Published on Mondays, with columns by Artists and Writers
Published since 2002, an Ocean and Pounds publication
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by Kai Chan

Drawing #4 2021 watercolour, ink on paper

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Caffeine Reveries
by Shelley Savor


Water Tiger

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This exclusive content for patrons is unlocked for the public for one week at the Patreon page of Double Double studio.



Poem a Week
by Gary Michael Dault



in certain
inescapably tender scenes
on film
flower petals
(often sunflowers
sometimes tulips)
one by one
abandoning bouquets
weary with waiting
the petals are
seen to be
like tears
so are the days
that ripple by
on desk calendars
the pages flipping wildly
when the studio wind
blows on them
its breath of metaphor
real time
takes longer to pass
and is less easy
to depict:
an ankle hurts
a tooth falls out
you want to sleep
more than you ever did



a new photograph every day
by Lee Ka-sing




by Madeleine Slavick 思樂維

..knowing the world through the body
and the body through the world...
- Rebecca Solnit, Wanderlust

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by Cem Turgay



From the Notebooks (2010-2021)
by Gary Michael Dault


From the Notebooks, 2010-2021.
Number 122: Sailing to Mt. Athos (May 20, 2021).


by Holly Lee



World fountains


Barrio Chino Habana: an ongoing project by Sean Alexander Geraghty on the once glorious chinatown in Latin America.




ART LOGBOOK is a new column with contributions by various authors.


Taking Notes
by Jeff Jackson


“ Two Satin Evening Dresses “, Christian Dior Exhibition, McCord Museum, Montreal, 2021.


The Photograph
coordinated by Kamelia Pezeshki

Entrance, Arcadia, Florida, 2014 by Jude Marion

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Travelling Palm Snapshots
by Tamara Chatterjee


Madagascar (March, 2010) – It was a rather nice day in Ambalavao, the fresh air and billowing clouds were a welcome relief from the previous few days of muggy weather. Despite the bustle of the zebu market, I spent a few moments of reprise sitting down chatting with a small crew of farmers. Essentially seated on an old water trough; reinvented as the empty water cooler, with the official squad chatting bovine business.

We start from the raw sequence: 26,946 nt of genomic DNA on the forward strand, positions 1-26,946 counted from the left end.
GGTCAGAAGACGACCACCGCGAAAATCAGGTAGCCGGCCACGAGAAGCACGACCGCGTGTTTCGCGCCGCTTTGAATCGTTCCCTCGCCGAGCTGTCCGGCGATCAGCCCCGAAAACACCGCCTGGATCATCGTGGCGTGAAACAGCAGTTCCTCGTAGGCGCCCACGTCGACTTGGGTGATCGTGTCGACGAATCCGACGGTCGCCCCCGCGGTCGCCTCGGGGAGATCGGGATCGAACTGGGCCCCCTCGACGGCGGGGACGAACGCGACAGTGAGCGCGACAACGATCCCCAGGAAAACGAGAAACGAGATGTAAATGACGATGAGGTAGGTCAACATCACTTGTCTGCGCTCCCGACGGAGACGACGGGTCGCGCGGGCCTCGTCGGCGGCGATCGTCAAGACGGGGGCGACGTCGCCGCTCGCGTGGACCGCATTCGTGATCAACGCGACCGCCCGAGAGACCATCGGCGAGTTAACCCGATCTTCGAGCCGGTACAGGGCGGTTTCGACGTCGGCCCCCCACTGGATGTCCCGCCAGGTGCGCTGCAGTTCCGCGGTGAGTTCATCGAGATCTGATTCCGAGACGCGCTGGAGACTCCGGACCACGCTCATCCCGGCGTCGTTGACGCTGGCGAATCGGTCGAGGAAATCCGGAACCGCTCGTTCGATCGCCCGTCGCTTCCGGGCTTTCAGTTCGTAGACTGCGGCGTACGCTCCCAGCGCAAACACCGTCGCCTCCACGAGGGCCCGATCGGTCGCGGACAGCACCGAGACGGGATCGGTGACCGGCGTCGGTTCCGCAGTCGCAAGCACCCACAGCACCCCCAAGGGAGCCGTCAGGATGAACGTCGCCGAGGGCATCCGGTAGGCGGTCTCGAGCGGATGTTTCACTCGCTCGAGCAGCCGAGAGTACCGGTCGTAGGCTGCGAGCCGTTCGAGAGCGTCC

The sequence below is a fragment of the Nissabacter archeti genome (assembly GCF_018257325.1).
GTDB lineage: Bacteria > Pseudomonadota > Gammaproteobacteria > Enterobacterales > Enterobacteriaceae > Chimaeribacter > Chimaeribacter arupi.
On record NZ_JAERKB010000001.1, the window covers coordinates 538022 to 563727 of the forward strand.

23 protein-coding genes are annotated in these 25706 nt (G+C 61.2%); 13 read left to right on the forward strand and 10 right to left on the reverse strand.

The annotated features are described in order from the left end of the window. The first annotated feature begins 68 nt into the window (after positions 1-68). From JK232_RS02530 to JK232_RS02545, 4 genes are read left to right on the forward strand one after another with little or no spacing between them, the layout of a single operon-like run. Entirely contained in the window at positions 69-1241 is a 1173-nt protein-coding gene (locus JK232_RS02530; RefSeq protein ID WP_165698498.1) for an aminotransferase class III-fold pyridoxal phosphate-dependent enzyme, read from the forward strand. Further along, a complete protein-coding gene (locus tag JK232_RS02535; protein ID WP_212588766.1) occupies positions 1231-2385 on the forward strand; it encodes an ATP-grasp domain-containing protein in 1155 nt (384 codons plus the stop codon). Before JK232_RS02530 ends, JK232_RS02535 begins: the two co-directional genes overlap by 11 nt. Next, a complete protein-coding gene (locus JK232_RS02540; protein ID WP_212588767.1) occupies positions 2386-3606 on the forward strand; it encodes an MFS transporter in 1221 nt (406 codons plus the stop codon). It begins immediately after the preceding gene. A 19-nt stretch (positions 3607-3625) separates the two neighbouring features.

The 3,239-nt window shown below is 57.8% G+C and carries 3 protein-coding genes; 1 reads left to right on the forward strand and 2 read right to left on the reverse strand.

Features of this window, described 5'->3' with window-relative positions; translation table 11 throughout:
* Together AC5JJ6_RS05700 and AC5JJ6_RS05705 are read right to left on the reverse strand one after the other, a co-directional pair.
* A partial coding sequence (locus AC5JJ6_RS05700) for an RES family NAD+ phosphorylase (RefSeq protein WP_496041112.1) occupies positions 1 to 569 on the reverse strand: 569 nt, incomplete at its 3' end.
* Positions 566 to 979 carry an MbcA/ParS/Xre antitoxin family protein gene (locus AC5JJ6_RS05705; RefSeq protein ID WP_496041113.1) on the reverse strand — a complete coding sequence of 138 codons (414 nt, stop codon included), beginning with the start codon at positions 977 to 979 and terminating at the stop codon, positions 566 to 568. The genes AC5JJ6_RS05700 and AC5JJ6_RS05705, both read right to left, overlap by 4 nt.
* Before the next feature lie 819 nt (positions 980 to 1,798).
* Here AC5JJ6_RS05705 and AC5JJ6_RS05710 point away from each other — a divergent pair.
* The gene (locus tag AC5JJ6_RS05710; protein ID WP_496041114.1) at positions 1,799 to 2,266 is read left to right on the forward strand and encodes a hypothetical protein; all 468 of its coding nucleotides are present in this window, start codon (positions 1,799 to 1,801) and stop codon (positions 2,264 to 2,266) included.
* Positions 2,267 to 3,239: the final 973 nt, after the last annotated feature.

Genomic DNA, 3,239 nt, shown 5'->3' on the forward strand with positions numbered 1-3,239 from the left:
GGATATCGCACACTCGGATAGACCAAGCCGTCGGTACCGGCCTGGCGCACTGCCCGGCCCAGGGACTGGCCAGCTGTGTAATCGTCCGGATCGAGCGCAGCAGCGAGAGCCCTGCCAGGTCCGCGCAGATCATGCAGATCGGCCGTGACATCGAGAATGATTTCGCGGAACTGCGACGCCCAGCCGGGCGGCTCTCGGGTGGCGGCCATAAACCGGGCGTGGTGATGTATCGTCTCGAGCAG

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by Fiona Smyth


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Leaving Taichung Station
by Bob Black


Holly Descending the Stairs

“Love and translation look alike in their grammar. To love someone implies transforming their words into ours. Making an effort to understand the other person and, inevitably, to misinterpret them. To construct a precarious language together.” -Andres Neuman

She paws the door open from a forest of books, winds through the studio and dining room
a sentinel scenting the twists and dust with secrets, alert and atonce listening
squeezes through opening and breaks for light
shoeing upon clouds, pattering aside the warm, small paws still imprinted on her lap,
and counts like a cat, the steps: tap-tap-tap.
Here thoughts imaginate, rounding the streets bowed corner, where over her shoulder a window like a fishbowl
And the traffic bowls and burps and makes itself known to her
The potted plant all grown up and yet tomorrow will return to being a young adult.
You just missed your friend there on the wall's other side, still dreaming to be
a print-maker splaying up his seeing coloured fuchsia, parakeet and Cerulean.

There goes the second floor.

The landing which sags under the load of books still providing heatandcooled dreams for the gallery below: ballyhoo
a gallery abloom.
She is still descending
a constellation of poetry, a space of play and joy --

Bing Lee's drawings silent the way water flows, a soft whispering breaking,
And here comes Araki's mad maze,
while Christopher, with a chill March blow, sharpens Toronto in the fractured light,
Anothermainman's red-white-blue vase flowers the wide-widening horizon,
and Ping-kwan's poem writes our building upside down,
Luo Hui's sturdy translations dancing through the glass of the horizon’s front window:
Let's look back at the path that channels the rooms and our life:
Far a piece and yet as close as a view-finder, another’s colour-stirred landscape,
a hybrid of intelligence and bitterness, the tones of the formidable and the lowbrow.